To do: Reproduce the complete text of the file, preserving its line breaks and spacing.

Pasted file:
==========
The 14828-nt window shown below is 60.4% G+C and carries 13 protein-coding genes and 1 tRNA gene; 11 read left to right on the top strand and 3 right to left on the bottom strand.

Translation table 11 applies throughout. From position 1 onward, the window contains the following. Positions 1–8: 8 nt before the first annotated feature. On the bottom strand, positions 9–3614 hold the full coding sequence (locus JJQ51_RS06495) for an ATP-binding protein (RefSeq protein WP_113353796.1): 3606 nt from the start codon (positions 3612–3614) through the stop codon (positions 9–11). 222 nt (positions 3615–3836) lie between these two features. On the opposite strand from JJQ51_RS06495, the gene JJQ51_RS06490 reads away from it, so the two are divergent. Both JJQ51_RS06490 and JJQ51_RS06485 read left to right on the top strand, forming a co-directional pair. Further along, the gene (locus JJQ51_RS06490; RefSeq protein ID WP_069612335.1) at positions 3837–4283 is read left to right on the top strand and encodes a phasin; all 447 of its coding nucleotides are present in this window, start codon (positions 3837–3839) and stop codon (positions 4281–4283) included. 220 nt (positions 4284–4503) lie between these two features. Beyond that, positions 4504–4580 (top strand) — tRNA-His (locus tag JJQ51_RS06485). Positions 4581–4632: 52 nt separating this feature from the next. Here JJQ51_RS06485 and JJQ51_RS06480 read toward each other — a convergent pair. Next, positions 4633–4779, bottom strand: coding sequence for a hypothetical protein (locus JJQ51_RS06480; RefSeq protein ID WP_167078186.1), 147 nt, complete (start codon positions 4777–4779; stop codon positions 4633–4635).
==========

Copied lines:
The 14828-nt window shown below is 60.4% G+C and carries 13 protein-coding genes and 1 tRNA gene; 11 read left to right on the top strand and 3 right to left on the bottom strand.

Translation table 11 applies throughout. From position 1 onward, the window contains the following. Positions 1–8: 8 nt before the first annotated feature. On the bottom strand, positions 9–3614 hold the full coding sequence (locus JJQ51_RS06495) for an ATP-binding protein (RefSeq protein WP_113353796.1): 3606 nt from the start codon (positions 3612–3614) through the stop codon (positions 9–11). 222 nt (positions 3615–3836) lie between these two features. On the opposite strand from JJQ51_RS06495, the gene JJQ51_RS06490 reads away from it, so the two are divergent. Both JJQ51_RS06490 and JJQ51_RS06485 read left to right on the top strand, forming a co-directional pair. Further along, the gene (locus JJQ51_RS06490; RefSeq protein ID WP_069612335.1) at positions 3837–4283 is read left to right on the top strand and encodes a phasin; all 447 of its coding nucleotides are present in this window, start codon (positions 3837–3839) and stop codon (positions 4281–4283) included. 220 nt (positions 4284–4503) lie between these two features. Beyond that, positions 4504–4580 (top strand) — tRNA-His (locus tag JJQ51_RS06485). Positions 4581–4632: 52 nt separating this feature from the next. Here JJQ51_RS06485 and JJQ51_RS06480 read toward each other — a convergent pair. Next, positions 4633–4779, bottom strand: coding sequence for a hypothetical protein (locus JJQ51_RS06480; RefSeq protein ID WP_167078186.1), 147 nt, complete (start codon positions 4777–4779; stop codon positions 4633–4635).